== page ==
- Averted in the Freddi Fish series, where sea urchins are used as currency in the undersea world and none of the characters are ever shown getting hurt by their spines (Gill Barker even bites on them in the same manner as biting on gold).
- Gordos, some of the regular Kirby baddies, give very strong vibes of this trope. The completely invincible enemies are urchin-like monsters (though their spikes are arranged on a perfectly circular pattern leaving their faces and their backs smooth) which can be found not only in water but on land as well.
- The Legend of Zelda: Link's Awakening uses sea urchins to block paths in Toronbo Shores. While they deal damage to Link on mere contact, they can easily be defeated with a sword.
- In Octogeddon, Ursula the Urchin is an animal buddy which can fire a flurry of spikes all around her, damaging every enemy they strike.
- Fallen London:
- Sunless Sea:
- Aigul is an undersea port built in a giant Lorn-Fluke (read: city-sized alien urchin). Everything within it is pierced with its spines, and navigating within it is rather hazardous if the flavour text is anything to go by.
- Smaller Lorn-Flukes (still twice the size of your ship, mind you) appear as enemies around the Zee and try to ram you with their spines. That isn't even the scariest thing they can do: they're are able to wield Correspondence, which acts like some kind of Brown Note and will heavily damage your ship.
- Unfortunately for the Sunless Sea veterans, the Flukes didn't stay in the Unterzee: in Sunless Skies, the ones that moved to the High Wilderness are called Scorn-Flukes, and if anything are even worse than in the previous game, charging your locomotive in the middle of open space with all their urchin-like bulk and speaking Correspondence even more fluently. There's also whatever sort of eldritch Fluke that you can find in the mists near Worlebury-juxta-Mare; it can't hurt you, but it's so big and horrible-looking your terror will skyrocket in its presence.
- Sunless Sea:
- Super Mario World introduced the purple Urchins to the Super Mario bestiary. Do not let their goofy appearance fool you, their spikes do hurt. In their Super Mario Galaxy appearance, they are mobile and can even extend their spikes a little if Mario gets too close from them.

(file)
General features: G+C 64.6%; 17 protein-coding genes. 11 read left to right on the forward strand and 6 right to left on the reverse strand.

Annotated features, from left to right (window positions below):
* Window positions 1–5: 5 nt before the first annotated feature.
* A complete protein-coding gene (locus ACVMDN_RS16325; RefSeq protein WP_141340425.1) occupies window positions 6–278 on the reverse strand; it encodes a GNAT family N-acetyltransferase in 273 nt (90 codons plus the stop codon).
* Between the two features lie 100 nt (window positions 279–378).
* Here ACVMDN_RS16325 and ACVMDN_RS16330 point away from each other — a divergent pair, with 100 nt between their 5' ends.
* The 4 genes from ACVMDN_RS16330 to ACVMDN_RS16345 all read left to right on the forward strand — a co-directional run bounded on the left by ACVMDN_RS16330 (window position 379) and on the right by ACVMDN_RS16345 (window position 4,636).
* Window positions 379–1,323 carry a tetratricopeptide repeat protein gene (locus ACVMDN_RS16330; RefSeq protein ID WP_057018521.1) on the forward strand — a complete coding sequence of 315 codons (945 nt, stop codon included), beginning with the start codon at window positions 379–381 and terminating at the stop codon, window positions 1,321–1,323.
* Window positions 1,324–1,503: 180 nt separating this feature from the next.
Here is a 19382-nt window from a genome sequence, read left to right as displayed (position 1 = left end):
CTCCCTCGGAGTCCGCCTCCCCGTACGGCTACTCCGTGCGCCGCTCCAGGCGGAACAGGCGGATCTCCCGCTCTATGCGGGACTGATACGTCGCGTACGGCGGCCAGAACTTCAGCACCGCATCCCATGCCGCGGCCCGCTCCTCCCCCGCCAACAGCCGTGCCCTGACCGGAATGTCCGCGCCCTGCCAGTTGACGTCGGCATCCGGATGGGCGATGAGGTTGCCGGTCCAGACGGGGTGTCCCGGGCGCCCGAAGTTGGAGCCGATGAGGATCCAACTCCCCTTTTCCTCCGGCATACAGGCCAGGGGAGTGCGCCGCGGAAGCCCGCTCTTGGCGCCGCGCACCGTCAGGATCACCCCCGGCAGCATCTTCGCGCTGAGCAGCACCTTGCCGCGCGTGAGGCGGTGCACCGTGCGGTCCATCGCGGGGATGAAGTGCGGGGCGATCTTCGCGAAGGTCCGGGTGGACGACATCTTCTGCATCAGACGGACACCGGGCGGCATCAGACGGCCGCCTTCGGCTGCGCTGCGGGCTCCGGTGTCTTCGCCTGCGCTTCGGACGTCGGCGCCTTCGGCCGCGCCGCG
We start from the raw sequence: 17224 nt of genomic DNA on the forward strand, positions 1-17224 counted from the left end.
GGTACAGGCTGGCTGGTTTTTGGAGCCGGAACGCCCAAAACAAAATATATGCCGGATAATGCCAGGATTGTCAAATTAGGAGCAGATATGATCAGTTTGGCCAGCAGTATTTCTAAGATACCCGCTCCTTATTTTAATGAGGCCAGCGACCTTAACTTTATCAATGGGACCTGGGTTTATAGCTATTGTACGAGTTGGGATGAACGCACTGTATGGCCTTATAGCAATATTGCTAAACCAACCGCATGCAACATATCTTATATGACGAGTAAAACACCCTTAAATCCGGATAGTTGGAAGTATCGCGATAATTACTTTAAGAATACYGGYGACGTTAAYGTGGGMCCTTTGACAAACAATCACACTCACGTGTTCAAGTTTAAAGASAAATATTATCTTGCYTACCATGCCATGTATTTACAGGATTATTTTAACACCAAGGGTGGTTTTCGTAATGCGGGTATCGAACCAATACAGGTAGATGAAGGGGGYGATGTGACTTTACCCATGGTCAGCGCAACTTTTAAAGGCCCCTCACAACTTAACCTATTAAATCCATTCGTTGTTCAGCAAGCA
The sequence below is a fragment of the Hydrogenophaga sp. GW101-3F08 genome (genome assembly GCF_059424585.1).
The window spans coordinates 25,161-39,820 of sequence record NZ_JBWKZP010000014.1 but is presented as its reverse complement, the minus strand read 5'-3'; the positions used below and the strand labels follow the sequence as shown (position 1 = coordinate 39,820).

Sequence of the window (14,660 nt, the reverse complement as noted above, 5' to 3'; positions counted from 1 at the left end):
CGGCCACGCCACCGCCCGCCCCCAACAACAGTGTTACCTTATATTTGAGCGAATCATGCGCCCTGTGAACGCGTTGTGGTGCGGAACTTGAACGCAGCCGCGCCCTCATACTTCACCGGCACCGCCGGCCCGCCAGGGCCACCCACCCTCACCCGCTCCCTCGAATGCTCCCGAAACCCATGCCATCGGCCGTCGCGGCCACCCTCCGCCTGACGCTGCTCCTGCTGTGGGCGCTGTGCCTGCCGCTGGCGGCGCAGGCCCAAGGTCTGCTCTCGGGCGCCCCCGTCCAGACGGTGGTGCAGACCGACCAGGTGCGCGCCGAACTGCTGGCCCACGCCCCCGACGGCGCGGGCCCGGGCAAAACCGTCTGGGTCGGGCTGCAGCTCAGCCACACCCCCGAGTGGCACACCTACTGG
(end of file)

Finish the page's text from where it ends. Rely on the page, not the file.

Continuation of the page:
- Super Smash Bros. Brawl introduced the Unira (the sea urchin baddies from Cluclu Land) as items. When thrown, they will fix themselves at their landing spot and extend their spines. Any foe coming in contact with these will be damaged and dealt knockback.
- In the Wii Play: Motion minigame Treasure Twirl, many urchins are attached to the walls to hamper the mobility of the Miis. Like any other enemy, tounching them will deplete your Oxygen Meter and make you drop a treasure chest if you carrying at least one.
- Urchin enemies in Xenoblade Chronicles 2 are usually territorial and will agro if you get too close. Their spikes double as a layer of armor that block most physical attacks. With few exceptions, you must wait for the urchin to initiate an opening to strike its core in order to Topple it and engage in higher combat functions.
- SpongeBob SquarePants:
- In "Nature Pants", after SpongeBob gets zapped by jellyfish, he tries to call it a night by resting in a cave, all while bearing the cold with only a kelp blanket to barely cover him. All of a sudden, he gets a painfully itchy feeling, and it turns out that he's covered by poison sea urchins.
- In "Eek, An Urchin!", urchins get inside the Krusty Krab, which are treated as a major infestation.
- The Ancient Greek writer Demetrius of Scepsis recounted a Spartan being invited to a banquet where seafood was served, and ate an urchin whole by putting it in his mouth and biting down (without looking at how other, less Proud Warrior Race-types were eating them). He then said that he wasn't about to pussy out by spitting it up, but he sure as hell wouldn't eat another one.